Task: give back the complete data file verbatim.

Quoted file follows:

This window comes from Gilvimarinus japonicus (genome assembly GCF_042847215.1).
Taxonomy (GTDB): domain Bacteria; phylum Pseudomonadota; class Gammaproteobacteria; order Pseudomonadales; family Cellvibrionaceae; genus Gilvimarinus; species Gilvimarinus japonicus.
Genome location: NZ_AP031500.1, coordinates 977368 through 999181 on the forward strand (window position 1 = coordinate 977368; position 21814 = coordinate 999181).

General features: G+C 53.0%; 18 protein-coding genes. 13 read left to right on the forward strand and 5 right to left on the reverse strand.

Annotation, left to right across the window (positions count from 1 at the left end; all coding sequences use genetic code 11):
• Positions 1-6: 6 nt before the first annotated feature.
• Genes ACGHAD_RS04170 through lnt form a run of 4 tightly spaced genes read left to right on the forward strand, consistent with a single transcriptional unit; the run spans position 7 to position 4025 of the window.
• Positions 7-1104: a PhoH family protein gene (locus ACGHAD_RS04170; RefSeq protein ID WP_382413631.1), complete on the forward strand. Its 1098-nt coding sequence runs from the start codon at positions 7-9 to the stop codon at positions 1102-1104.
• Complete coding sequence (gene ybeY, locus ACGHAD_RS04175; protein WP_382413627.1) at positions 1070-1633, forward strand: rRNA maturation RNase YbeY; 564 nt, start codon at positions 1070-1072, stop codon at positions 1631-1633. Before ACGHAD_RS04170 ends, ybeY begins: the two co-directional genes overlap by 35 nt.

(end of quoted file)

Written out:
This window comes from Gilvimarinus japonicus (genome assembly GCF_042847215.1).
Taxonomy (GTDB): domain Bacteria; phylum Pseudomonadota; class Gammaproteobacteria; order Pseudomonadales; family Cellvibrionaceae; genus Gilvimarinus; species Gilvimarinus japonicus.
Genome location: NZ_AP031500.1, coordinates 977368 through 999181 on the forward strand (window position 1 = coordinate 977368; position 21814 = coordinate 999181).

General features: G+C 53.0%; 18 protein-coding genes. 13 read left to right on the forward strand and 5 right to left on the reverse strand.

Annotation, left to right across the window (positions count from 1 at the left end; all coding sequences use genetic code 11):
• Positions 1-6: 6 nt before the first annotated feature.
• Genes ACGHAD_RS04170 through lnt form a run of 4 tightly spaced genes read left to right on the forward strand, consistent with a single transcriptional unit; the run spans position 7 to position 4025 of the window.
• Positions 7-1104: a PhoH family protein gene (locus ACGHAD_RS04170; RefSeq protein ID WP_382413631.1), complete on the forward strand. Its 1098-nt coding sequence runs from the start codon at positions 7-9 to the stop codon at positions 1102-1104.
• Complete coding sequence (gene ybeY, locus ACGHAD_RS04175; protein WP_382413627.1) at positions 1070-1633, forward strand: rRNA maturation RNase YbeY; 564 nt, start codon at positions 1070-1072, stop codon at positions 1631-1633. Before ACGHAD_RS04170 ends, ybeY begins: the two co-directional genes overlap by 35 nt.